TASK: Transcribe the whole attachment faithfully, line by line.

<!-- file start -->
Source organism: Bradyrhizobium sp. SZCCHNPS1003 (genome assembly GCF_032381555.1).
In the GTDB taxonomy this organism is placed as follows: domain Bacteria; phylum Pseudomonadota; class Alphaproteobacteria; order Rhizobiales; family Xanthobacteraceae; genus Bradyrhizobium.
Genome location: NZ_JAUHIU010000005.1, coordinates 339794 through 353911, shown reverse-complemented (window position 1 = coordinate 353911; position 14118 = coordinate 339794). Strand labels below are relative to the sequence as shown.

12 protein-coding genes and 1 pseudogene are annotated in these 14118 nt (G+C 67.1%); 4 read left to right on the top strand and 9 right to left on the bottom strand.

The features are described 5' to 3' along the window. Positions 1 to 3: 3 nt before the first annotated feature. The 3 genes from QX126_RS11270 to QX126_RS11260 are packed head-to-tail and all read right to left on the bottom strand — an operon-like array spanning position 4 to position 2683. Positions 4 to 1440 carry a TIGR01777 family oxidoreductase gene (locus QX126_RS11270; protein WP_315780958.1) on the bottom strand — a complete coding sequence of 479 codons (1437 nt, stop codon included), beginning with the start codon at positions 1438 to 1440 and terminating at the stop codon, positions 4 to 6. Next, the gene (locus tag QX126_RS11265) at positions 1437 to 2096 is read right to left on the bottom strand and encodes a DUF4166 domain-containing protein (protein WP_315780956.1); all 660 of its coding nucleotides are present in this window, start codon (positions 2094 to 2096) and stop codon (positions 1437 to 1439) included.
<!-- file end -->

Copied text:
Source organism: Bradyrhizobium sp. SZCCHNPS1003 (genome assembly GCF_032381555.1).
In the GTDB taxonomy this organism is placed as follows: domain Bacteria; phylum Pseudomonadota; class Alphaproteobacteria; order Rhizobiales; family Xanthobacteraceae; genus Bradyrhizobium.
Genome location: NZ_JAUHIU010000005.1, coordinates 339794 through 353911, shown reverse-complemented (window position 1 = coordinate 353911; position 14118 = coordinate 339794). Strand labels below are relative to the sequence as shown.

12 protein-coding genes and 1 pseudogene are annotated in these 14118 nt (G+C 67.1%); 4 read left to right on the top strand and 9 right to left on the bottom strand.

The features are described 5' to 3' along the window. Positions 1 to 3: 3 nt before the first annotated feature. The 3 genes from QX126_RS11270 to QX126_RS11260 are packed head-to-tail and all read right to left on the bottom strand — an operon-like array spanning position 4 to position 2683. Positions 4 to 1440 carry a TIGR01777 family oxidoreductase gene (locus QX126_RS11270; protein WP_315780958.1) on the bottom strand — a complete coding sequence of 479 codons (1437 nt, stop codon included), beginning with the start codon at positions 1438 to 1440 and terminating at the stop codon, positions 4 to 6. Next, the gene (locus tag QX126_RS11265) at positions 1437 to 2096 is read right to left on the bottom strand and encodes a DUF4166 domain-containing protein (protein WP_315780956.1); all 660 of its coding nucleotides are present in this window, start codon (positions 2094 to 2096) and stop codon (positions 1437 to 1439) included.